ExxonMobil (NYSE: XOM), the world's largest publicly held corporation, is certainly the oil industry's top dog. However, during the most recent quarter, while the company's earnings jumped by 38% year on year, it nevertheless lagged behind some of its peers. Is this dog losing some of its bite?

For the quarter, the company earned $6.3 billion, or $1.33 per share, compared with $4.55 billion, or $0.92 a share, a year ago. At the same time, the company's revenues increased to $90.25 billion from $64.03 billion in the same quarter a year ago. However, the Wall Street analysts who follow the company had expected earnings of $1.39 a share along with $6 billion of additional revenue.

From a comparison perspective, BP (NYSE: BP) more than doubled its earnings from a year ago, as did ConocoPhillips (NYSE: COP). Beyond that, Occidental Petroleum (NYSE: OXY) came within shouting distance of tripling its results from the first quarter of 2009. But then, Occidental does not operate refineries, the bugaboo of the more integrated companies of late. Chevron (NYSE: CVX) just reported hours ago that it, too, more than doubled earnings, increasing its bottom line 147% to $2.27 per share.

ExxonMobil earned $5.8 billion in its upstream (exploration and production) segment, an increase of $2.3 billion from the comparable quarter last year. Higher crude oil prices benefited the company, while its gas realizations declined somewhat year on year. However, on an oil-equivalent basis, Exxon's total production was 4.5% higher year on year.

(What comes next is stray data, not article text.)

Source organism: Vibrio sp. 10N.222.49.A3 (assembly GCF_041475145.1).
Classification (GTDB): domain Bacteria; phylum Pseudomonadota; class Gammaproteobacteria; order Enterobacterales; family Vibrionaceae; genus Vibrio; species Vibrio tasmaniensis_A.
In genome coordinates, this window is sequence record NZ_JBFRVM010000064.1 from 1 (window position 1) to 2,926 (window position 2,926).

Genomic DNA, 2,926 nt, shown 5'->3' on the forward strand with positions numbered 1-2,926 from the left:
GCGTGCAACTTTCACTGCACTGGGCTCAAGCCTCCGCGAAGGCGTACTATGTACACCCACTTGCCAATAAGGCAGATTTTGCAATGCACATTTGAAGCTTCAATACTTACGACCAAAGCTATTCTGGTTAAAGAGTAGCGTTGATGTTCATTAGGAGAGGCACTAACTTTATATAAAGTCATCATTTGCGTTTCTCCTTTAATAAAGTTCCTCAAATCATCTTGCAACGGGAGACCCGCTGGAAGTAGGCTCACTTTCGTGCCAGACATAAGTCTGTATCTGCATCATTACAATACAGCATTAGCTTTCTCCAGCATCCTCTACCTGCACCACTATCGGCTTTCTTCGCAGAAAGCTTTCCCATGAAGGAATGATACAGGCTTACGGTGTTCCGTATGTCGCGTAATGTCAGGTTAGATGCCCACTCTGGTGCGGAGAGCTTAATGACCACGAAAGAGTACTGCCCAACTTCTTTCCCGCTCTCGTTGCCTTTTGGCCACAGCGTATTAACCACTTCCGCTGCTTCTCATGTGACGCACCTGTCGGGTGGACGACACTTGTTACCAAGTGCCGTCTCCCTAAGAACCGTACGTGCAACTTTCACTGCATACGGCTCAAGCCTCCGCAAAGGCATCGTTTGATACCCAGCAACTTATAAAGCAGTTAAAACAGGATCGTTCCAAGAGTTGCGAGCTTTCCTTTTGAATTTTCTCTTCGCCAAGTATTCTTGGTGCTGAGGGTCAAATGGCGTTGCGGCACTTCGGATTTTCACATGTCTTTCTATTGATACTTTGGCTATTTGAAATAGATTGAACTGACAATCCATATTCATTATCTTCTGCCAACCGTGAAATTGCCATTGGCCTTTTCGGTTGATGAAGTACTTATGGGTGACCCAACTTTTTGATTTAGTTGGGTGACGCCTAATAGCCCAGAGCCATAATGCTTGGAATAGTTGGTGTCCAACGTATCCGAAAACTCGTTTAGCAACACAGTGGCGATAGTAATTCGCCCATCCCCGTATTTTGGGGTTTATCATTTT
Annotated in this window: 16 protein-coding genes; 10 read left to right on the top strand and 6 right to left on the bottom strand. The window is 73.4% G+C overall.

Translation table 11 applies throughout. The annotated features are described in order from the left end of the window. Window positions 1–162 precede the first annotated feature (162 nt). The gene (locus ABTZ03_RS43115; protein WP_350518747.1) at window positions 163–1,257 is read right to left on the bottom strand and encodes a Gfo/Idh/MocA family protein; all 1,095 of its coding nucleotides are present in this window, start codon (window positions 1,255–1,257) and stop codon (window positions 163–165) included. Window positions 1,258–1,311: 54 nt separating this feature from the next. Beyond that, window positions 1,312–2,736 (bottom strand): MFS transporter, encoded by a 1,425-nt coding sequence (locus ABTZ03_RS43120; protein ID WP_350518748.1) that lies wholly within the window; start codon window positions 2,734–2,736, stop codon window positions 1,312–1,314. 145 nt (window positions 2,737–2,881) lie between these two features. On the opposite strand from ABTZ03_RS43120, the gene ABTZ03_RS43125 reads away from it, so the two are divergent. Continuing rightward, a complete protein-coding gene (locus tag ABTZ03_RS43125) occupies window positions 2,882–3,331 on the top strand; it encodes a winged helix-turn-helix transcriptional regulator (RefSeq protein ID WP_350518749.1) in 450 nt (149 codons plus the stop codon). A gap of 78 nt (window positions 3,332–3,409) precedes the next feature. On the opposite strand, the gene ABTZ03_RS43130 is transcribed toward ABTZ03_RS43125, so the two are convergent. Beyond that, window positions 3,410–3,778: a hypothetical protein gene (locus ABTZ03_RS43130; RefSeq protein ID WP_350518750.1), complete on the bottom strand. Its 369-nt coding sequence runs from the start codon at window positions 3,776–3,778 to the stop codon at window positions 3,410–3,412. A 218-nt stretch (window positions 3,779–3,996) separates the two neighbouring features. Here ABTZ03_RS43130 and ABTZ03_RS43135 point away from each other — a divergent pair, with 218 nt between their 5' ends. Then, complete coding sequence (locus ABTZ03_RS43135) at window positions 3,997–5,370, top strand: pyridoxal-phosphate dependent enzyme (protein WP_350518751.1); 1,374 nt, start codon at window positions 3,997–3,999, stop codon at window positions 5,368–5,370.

At the same time, natural gas production was nearly 15% higher, thanks to increased production in Qatar and higher demand in Europe. If, as is expected, ExxonMobil completes its acquisition of gas producer XTO Energy (NYSE: XTO) during the current quarter, its gas production is likely to be considerably higher in 2010 and beyond than it has been in recent years.

As noted, a weak refining environment beset most of the major oil companies during the first quarter. Exxon earned $37 million from this segment, down $1.1 billion from last year. At the same time, chemical earnings were substantially higher than a year ago, based on both stronger margins and increased volumes.

So, this wasn't a perfect quarter for Exxon. Earnings are still well below all the quarters in 2006 through 2008. However, this remains a solid, well-managed company; one that Fools with a thirst for energy should continue to watch very, very carefully.

Fool contributor David Lee Smith doesn't have financial interests in any of the companies mentioned. He does solicit your questions or comments. The Fool owns shares of XTO Energy. The Motley Fool has a disclosure policy that carries far more weight than your Hefty bags.